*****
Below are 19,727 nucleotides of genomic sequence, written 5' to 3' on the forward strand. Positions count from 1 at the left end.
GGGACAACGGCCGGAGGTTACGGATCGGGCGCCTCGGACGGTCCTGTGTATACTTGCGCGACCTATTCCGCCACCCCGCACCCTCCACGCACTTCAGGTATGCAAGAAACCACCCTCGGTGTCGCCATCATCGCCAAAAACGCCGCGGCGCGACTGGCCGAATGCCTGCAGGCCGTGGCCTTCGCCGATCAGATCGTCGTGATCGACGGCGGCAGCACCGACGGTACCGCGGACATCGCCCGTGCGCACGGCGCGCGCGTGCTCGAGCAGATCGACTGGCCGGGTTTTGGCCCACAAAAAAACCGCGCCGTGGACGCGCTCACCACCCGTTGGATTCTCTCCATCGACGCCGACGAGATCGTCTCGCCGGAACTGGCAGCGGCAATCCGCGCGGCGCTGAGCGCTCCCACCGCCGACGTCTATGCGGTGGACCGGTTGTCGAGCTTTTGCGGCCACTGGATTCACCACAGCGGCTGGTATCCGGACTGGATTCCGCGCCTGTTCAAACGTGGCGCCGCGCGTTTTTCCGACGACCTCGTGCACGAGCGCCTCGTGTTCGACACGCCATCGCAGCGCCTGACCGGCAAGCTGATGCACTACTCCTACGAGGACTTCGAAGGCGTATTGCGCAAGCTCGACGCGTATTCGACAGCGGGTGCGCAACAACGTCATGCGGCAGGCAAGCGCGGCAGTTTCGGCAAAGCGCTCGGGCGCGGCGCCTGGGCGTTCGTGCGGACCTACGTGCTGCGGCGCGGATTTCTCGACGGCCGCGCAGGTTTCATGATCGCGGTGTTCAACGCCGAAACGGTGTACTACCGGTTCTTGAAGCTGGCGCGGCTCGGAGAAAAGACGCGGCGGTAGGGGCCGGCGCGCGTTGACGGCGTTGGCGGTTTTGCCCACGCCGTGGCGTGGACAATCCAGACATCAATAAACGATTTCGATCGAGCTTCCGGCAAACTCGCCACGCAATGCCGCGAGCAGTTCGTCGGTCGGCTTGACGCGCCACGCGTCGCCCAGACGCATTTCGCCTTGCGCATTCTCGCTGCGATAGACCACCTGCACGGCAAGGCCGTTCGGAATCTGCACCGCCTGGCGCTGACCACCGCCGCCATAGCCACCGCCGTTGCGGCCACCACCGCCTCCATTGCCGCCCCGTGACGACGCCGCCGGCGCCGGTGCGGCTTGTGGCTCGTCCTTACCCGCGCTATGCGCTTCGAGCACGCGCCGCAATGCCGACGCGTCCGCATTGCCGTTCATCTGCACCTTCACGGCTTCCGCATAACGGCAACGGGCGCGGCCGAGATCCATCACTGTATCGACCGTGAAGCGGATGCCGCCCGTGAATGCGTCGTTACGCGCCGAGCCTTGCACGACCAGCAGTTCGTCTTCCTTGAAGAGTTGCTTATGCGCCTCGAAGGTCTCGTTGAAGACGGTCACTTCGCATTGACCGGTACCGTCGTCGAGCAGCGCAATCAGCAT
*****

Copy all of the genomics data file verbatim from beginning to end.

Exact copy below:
Below are 19,727 nucleotides of genomic sequence, written 5' to 3' on the forward strand. Positions count from 1 at the left end.
GGGACAACGGCCGGAGGTTACGGATCGGGCGCCTCGGACGGTCCTGTGTATACTTGCGCGACCTATTCCGCCACCCCGCACCCTCCACGCACTTCAGGTATGCAAGAAACCACCCTCGGTGTCGCCATCATCGCCAAAAACGCCGCGGCGCGACTGGCCGAATGCCTGCAGGCCGTGGCCTTCGCCGATCAGATCGTCGTGATCGACGGCGGCAGCACCGACGGTACCGCGGACATCGCCCGTGCGCACGGCGCGCGCGTGCTCGAGCAGATCGACTGGCCGGGTTTTGGCCCACAAAAAAACCGCGCCGTGGACGCGCTCACCACCCGTTGGATTCTCTCCATCGACGCCGACGAGATCGTCTCGCCGGAACTGGCAGCGGCAATCCGCGCGGCGCTGAGCGCTCCCACCGCCGACGTCTATGCGGTGGACCGGTTGTCGAGCTTTTGCGGCCACTGGATTCACCACAGCGGCTGGTATCCGGACTGGATTCCGCGCCTGTTCAAACGTGGCGCCGCGCGTTTTTCCGACGACCTCGTGCACGAGCGCCTCGTGTTCGACACGCCATCGCAGCGCCTGACCGGCAAGCTGATGCACTACTCCTACGAGGACTTCGAAGGCGTATTGCGCAAGCTCGACGCGTATTCGACAGCGGGTGCGCAACAACGTCATGCGGCAGGCAAGCGCGGCAGTTTCGGCAAAGCGCTCGGGCGCGGCGCCTGGGCGTTCGTGCGGACCTACGTGCTGCGGCGCGGATTTCTCGACGGCCGCGCAGGTTTCATGATCGCGGTGTTCAACGCCGAAACGGTGTACTACCGGTTCTTGAAGCTGGCGCGGCTCGGAGAAAAGACGCGGCGGTAGGGGCCGGCGCGCGTTGACGGCGTTGGCGGTTTTGCCCACGCCGTGGCGTGGACAATCCAGACATCAATAAACGATTTCGATCGAGCTTCCGGCAAACTCGCCACGCAATGCCGCGAGCAGTTCGTCGGTCGGCTTGACGCGCCACGCGTCGCCCAGACGCATTTCGCCTTGCGCATTCTCGCTGCGATAGACCACCTGCACGGCAAGGCCGTTCGGAATCTGCACCGCCTGGCGCTGACCACCGCCGCCATAGCCACCGCCGTTGCGGCCACCACCGCCTCCATTGCCGCCCCGTGACGACGCCGCCGGCGCCGGTGCGGCTTGTGGCTCGTCCTTACCCGCGCTATGCGCTTCGAGCACGCGCCGCAATGCCGACGCGTCCGCATTGCCGTTCATCTGCACCTTCACGGCTTCCGCATAACGGCAACGGGCGCGGCCGAGATCCATCACTGTATCGACCGTGAAGCGGATGCCGCCCGTGAATGCGTCGTTACGCGCCGAGCCTTGCACGACCAGCAGTTCGTCTTCCTTGAAGAGTTGCTTATGCGCCTCGAAGGTCTCGTTGAAGACGGTCACTTCGCATTGACCGGTACCGTCGTCGAGCAGCGCAATCAGCAT